Computers-Black Box Or Tool Box?
- Louis Mattar (Fekete Associates Inc.)
- Document ID
- Petroleum Society of Canada
- Journal of Canadian Petroleum Technology
- Publication Date
- March 1997
- Document Type
- Journal Paper
- 1997. Petroleum Society of Canada
- 5.1.5 Geologic Modeling, 5.4.1 Waterflooding, 5.5.4 Visualization Technologies, 5.6.4 Drillstem/Well Testing
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The, theme of this issue is "Computer Applications." Accordingly, it isbefitting to comment on the effect that this technology has had on ourpetroleum industry. As I am preparing this editorial, I reminisce about aChristmas 21 years ago, when my wife bought me a calculator (programmable) for$1,000! Today, its equivalent does ten times more for one tenth the price! AsRobert Cringila said: "If the automobile had followed the same developmentcycle as the computer, a Rolls Royce would cost $100 today, get a million milesper gallon and explode once year, killing everyone inside." So, what has thismind-boggling silicon chip done to improve the oil and gas industry inAlberta?
Of course, today, the first thing one talks about at coffee is the Internet.Yes, both the post office and the telephone companies are on their way toextinction! There are singing Christmas cards (messages) I could have e-mailedall over the world, at no cost (and donated the savings to the food bank). ButI am told, the Internet is not only transistory, it is also transitory. Itwon't be long before it is replaced by some form of Globalnet in whichtelevision, radio, telephone, computing etc., are all one amorphoustelecommunications ganglia (cellular phones will be replaced by implants inyour ear, and who knows, TV and computer screens by LCD colour retina chips).But, "with the sound of sugar plum fairies dancing in my head" am I beingcarried away by the spirit of Christmas?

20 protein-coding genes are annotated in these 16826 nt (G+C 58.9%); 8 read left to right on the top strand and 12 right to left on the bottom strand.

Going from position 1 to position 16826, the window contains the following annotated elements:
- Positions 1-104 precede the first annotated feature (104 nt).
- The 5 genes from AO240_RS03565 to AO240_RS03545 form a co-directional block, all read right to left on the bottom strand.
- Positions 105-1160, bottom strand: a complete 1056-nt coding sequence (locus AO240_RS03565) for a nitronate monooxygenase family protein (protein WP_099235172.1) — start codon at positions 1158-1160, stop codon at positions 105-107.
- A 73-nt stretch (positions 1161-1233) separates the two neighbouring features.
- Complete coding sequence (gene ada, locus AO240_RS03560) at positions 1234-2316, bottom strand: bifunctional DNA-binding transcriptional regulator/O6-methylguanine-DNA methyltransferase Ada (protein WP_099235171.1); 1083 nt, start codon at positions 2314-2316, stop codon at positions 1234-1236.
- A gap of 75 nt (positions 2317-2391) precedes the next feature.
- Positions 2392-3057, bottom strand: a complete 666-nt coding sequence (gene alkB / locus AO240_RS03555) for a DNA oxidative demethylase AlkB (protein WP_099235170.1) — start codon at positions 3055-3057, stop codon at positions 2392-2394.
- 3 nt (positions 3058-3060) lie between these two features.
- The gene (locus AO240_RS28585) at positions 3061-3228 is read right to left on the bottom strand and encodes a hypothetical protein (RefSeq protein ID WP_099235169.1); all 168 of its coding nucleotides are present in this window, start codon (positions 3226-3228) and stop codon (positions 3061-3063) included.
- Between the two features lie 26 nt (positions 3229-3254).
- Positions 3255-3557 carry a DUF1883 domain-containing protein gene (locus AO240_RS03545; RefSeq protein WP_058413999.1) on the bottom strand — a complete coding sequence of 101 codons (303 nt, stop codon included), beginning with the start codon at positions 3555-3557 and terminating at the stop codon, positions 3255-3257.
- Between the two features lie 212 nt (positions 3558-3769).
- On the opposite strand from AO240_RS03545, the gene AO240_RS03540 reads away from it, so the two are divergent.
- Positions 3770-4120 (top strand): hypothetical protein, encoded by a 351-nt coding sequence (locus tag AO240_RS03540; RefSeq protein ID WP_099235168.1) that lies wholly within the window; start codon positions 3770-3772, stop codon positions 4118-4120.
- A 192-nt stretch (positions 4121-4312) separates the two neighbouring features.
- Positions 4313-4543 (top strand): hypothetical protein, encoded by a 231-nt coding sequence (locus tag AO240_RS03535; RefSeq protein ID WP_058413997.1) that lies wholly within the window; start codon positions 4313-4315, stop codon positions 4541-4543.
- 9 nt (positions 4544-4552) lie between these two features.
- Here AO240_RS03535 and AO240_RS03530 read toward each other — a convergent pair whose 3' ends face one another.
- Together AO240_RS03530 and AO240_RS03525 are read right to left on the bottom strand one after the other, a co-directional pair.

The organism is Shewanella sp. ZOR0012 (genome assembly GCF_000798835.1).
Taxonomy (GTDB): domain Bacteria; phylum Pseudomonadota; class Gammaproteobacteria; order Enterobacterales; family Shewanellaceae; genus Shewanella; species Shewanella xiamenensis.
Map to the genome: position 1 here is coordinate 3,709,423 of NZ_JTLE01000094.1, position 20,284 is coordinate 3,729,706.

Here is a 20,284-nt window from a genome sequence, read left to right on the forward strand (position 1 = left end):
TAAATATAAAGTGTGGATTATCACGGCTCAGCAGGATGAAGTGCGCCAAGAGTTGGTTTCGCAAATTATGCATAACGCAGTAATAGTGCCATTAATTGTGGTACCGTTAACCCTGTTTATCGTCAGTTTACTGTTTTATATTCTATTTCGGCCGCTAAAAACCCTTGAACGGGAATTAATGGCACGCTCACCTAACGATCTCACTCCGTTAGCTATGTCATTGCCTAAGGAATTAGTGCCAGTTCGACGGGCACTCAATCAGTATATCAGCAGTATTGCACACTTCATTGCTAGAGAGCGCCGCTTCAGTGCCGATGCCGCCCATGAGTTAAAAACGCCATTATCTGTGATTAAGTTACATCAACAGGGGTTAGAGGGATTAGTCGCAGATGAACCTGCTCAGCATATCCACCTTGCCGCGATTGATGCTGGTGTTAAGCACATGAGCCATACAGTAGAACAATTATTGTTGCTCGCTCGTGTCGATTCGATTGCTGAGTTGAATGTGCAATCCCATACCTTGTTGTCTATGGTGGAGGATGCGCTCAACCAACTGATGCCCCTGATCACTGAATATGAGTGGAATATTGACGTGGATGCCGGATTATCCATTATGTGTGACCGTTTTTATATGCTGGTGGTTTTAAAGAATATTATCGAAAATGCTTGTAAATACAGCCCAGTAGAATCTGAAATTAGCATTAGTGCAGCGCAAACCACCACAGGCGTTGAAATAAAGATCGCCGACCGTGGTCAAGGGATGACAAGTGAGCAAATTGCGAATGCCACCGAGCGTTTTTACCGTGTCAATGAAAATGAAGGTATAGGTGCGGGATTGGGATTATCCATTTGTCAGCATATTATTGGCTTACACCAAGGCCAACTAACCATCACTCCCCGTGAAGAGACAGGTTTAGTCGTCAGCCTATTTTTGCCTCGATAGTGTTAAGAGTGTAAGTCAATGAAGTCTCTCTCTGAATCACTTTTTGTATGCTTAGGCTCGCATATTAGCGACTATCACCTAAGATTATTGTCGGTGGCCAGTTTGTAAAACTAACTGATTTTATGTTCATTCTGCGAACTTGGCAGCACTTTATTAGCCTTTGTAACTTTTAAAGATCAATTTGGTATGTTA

The graphics technology of video games has been implemented in computerprograms for reservoir visualization. We can integrate seismic images,petrophysical logs and geological models to build a 3-D picture of ourreservoir-slice it, dice it, rotate it, look inside and monitor the rate ofadvance of a water flood, or determine the regions of unswept oil for infilldrilling (in 64 million colours). It is very easy, and tempting to spend moretime "playing" with our computer programs than "studying the problem."Presentation has taken over from technical content-sad but true. Have computersimproved our productivity? In the areas of automation, communications androbotics, clearly yes. In many other areas, our efficiency has decreased. Onestudy shows that the average document goes through a word processor thirteentimes before it is completed! Today, we can learn more and more about less andless, and it is easy to lose sight of the forest for the trees. We can measure100,000 pressures with electronic gauges, at one-second intervals, withunprecedented accuracy, in an attempt to define our reservoir which, in fact,is being modelled as a simplistic homogeneous box-a little overkill, don't youthink?
If I had a Hammer
When we have a new tool (toy) that we like, it tends to dominate our thinking.If I have a hammer, suddenly everything looks like a nail! When the concept ofdual porosity was first introduced, many reservoir models "became" dualporosity overnight.
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